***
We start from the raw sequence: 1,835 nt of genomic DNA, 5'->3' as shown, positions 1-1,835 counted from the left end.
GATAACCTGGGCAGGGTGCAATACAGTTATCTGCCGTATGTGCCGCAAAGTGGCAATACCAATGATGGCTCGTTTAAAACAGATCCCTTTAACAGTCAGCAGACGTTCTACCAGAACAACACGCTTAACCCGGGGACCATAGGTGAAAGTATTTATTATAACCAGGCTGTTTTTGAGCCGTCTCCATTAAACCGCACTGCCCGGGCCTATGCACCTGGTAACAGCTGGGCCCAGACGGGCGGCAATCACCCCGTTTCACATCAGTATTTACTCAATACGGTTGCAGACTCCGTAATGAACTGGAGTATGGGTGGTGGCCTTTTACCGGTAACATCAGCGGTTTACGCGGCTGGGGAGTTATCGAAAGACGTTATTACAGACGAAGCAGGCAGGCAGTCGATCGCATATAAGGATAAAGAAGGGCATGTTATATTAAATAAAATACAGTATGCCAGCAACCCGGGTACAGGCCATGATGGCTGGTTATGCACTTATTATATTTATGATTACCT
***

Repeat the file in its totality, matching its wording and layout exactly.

We start from the raw sequence: 1,835 nt of genomic DNA, 5'->3' as shown, positions 1-1,835 counted from the left end.
GATAACCTGGGCAGGGTGCAATACAGTTATCTGCCGTATGTGCCGCAAAGTGGCAATACCAATGATGGCTCGTTTAAAACAGATCCCTTTAACAGTCAGCAGACGTTCTACCAGAACAACACGCTTAACCCGGGGACCATAGGTGAAAGTATTTATTATAACCAGGCTGTTTTTGAGCCGTCTCCATTAAACCGCACTGCCCGGGCCTATGCACCTGGTAACAGCTGGGCCCAGACGGGCGGCAATCACCCCGTTTCACATCAGTATTTACTCAATACGGTTGCAGACTCCGTAATGAACTGGAGTATGGGTGGTGGCCTTTTACCGGTAACATCAGCGGTTTACGCGGCTGGGGAGTTATCGAAAGACGTTATTACAGACGAAGCAGGCAGGCAGTCGATCGCATATAAGGATAAAGAAGGGCATGTTATATTAAATAAAATACAGTATGCCAGCAACCCGGGTACAGGCCATGATGGCTGGTTATGCACTTATTATATTTATGATTACCT